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Sudan Tribune

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Sudan’s inflation rises to 34,23% in July: CBoS

Sudanese women shop at a clothing and textile market in Khartoum in March 2013 - (Ilya Varlamov Photo)
Sudanese women shop at a clothing and textile market in Khartoum in March 2013 – (Ilya Varlamov Photo)

August 15, 2017 (KHARTOUM) – Sudan’s Central Bureau of Statistics (CBoS) reported that inflation has increased to 34,23 % in July from 32,63 in June, a rise of 4.90%.

Sudan’s inflation rate continued to rise for thirteen consecutive months since April 2016. However, last June it dropped to 32,63% from 35,52 %, a decline of 3,9%.
According to the CBoS monthly bulletin on Monday, the twelve commodity and service groups contributed to the increase in inflation at varying rates.

The food and beverage group contributed to the overall price rise by % 52,32 while the clothing and footwear group share was 8,82%.

The contribution of the other groups was as follows: 5,86% for the health group, 4,89% for the communications group, 4,69% for the transportation group, 3,46% for the housing, water, electricity and gas group and 3,02% for the home appliances group.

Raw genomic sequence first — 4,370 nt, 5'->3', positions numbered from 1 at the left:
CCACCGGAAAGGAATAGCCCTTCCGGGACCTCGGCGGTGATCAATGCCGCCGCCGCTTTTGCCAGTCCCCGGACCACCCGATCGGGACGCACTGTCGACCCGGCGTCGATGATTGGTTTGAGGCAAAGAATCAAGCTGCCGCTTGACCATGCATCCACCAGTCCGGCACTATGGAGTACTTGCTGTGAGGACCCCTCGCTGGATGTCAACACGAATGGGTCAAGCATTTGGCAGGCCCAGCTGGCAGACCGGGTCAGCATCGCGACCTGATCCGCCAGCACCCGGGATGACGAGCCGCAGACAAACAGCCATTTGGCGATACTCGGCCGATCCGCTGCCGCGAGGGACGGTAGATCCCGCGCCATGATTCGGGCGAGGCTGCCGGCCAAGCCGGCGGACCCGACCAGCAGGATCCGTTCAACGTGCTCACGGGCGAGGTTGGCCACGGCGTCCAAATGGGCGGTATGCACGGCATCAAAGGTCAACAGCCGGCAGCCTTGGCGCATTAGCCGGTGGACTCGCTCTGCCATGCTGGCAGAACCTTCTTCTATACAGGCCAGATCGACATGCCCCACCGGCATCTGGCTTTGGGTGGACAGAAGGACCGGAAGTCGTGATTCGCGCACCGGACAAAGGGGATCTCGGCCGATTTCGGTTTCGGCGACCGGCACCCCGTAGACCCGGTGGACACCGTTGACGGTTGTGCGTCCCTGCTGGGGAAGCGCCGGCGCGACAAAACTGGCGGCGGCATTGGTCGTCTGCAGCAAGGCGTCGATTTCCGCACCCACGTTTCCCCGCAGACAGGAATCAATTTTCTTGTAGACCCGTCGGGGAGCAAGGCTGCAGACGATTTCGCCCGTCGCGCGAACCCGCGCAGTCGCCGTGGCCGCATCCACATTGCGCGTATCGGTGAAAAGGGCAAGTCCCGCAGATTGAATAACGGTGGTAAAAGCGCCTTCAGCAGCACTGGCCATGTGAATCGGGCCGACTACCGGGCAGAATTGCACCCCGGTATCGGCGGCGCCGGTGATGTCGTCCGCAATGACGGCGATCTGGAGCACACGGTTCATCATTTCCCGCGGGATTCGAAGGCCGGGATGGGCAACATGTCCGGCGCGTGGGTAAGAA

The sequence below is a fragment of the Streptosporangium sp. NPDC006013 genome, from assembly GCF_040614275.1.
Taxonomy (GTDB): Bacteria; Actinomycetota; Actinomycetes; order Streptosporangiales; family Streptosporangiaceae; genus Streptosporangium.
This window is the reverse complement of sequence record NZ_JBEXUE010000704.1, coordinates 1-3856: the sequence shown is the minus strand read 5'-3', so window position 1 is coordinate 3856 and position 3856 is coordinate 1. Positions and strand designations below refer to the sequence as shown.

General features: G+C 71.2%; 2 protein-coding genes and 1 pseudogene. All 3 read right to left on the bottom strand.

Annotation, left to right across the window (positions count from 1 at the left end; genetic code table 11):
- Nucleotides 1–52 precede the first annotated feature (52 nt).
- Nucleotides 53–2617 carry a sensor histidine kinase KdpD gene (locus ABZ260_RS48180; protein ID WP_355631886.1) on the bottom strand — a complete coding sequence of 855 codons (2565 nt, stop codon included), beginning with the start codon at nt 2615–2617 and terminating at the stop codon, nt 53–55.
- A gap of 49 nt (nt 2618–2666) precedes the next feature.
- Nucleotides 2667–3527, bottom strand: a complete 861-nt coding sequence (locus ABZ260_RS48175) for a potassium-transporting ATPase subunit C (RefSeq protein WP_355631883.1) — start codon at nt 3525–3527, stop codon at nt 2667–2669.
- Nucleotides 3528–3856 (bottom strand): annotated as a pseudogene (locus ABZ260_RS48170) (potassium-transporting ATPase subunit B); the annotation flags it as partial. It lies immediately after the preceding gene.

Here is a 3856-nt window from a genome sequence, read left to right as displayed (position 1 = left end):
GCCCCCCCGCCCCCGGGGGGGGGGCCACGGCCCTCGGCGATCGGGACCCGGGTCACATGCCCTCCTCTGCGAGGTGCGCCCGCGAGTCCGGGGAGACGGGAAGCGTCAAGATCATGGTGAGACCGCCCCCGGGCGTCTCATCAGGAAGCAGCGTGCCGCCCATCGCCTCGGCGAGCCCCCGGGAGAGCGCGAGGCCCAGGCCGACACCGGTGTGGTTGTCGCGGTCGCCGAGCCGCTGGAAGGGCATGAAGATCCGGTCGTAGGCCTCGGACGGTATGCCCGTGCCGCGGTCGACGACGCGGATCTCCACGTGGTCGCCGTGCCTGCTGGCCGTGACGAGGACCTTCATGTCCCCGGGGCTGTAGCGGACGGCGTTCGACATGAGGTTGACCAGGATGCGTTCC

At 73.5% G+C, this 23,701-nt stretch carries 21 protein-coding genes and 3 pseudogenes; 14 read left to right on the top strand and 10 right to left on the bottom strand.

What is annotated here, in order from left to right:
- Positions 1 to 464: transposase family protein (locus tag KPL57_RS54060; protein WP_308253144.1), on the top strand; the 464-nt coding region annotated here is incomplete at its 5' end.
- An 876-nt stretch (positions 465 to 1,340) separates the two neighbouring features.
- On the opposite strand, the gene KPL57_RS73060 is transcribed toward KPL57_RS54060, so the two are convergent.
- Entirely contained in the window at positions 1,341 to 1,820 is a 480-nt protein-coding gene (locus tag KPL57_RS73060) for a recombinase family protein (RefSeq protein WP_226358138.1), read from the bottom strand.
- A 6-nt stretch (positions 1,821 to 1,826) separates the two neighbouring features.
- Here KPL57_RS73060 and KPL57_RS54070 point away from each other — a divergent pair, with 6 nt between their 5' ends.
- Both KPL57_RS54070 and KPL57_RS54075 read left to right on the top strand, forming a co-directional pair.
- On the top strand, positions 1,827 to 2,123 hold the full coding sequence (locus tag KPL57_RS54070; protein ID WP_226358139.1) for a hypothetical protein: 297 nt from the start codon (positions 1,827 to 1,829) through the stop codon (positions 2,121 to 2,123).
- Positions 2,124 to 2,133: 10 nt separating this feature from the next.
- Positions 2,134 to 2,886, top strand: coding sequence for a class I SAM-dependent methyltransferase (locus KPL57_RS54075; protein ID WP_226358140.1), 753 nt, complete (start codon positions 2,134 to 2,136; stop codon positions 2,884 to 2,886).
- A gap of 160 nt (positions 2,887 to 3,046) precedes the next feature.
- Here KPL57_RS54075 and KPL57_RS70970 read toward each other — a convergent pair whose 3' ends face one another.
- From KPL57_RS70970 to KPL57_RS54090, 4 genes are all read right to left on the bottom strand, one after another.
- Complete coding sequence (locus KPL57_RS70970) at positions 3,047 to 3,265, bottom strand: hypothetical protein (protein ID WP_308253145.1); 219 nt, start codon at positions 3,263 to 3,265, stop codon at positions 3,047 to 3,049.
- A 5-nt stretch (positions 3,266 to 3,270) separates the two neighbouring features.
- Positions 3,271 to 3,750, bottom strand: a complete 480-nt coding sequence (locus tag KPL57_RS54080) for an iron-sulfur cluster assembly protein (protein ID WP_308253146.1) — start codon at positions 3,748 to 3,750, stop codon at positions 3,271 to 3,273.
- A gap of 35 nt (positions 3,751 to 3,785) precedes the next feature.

On the other hand, the education group contributed 2,93%, the miscellaneous goods and services share was 2,90% while the restaurants and hotels group contributed 2,64% and the tobacco group share was 2,62%.

The CBoS pointed out that the price of consumer goods and services in urban areas has increased to 29,82% in July compared to 28,98% in June, a rise of 2,89%.
In rural areas, the price of consumer goods and services has risen to 38,31% compared to 35,95% in June, an increase of 6,56%.

The highest increase in the price of goods and services in July was registered in Kassala State where inflation reached 39,17% compared to 32,40 in June.

Last May, Sudan’s finance minister said inflation rate has jumped to 33,7% in the first quarter of 2017, compared to 12.3% for the same period last year, an increase of more than 260%.

He attributed the increase in inflation rate to the impact of the fiscal policy reforms implemented by the government at the end of last year.

In November 2016, Sudanese government lifted fuel subsidies and increased electricity price in a bid to control a surge in inflation and stop the fall of Sudanese pound in the black market.

According to the 2017 budget, the growth rate would decline from 6,4% in 2016 to 5,3% and the targeted average inflation rate is 17%.

Prices and services have soared in Sudan since South Sudan seceded in 2011, taking with it three-quarters of the country’s oil output, the main source of foreign currency used to support the Sudanese pound.

The Sudanese pound has lost 100% of its value since South Sudan’s secession, pushing inflation rates to record levels given that country imports most of its food.
Ordinary citizens continue to complain from cost of living increases that impaired their access to basic commodities.

(ST)